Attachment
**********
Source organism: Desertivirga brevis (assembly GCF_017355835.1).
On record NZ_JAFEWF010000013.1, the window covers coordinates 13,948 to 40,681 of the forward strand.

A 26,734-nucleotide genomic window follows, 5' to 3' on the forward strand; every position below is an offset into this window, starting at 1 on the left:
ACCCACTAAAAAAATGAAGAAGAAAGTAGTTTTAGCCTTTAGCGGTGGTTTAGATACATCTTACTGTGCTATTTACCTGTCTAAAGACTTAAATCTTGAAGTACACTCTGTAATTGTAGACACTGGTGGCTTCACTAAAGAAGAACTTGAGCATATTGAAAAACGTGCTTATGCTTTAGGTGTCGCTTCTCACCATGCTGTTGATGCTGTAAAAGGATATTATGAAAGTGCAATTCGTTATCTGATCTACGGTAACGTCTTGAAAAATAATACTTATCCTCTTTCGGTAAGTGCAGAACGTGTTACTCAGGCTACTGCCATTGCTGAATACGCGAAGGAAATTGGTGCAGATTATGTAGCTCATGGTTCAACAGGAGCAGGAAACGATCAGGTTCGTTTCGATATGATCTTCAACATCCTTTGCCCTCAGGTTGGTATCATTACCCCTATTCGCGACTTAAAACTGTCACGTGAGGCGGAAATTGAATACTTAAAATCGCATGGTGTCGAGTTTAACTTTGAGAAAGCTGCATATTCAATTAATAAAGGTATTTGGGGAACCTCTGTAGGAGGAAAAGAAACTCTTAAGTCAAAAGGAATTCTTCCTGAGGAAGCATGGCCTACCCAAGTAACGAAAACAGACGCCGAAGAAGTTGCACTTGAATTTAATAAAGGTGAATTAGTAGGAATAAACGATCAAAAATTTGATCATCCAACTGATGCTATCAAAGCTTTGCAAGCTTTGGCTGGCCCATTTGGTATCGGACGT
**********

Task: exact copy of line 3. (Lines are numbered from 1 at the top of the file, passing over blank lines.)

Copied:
A 26,734-nucleotide genomic window follows, 5' to 3' on the forward strand; every position below is an offset into this window, starting at 1 on the left: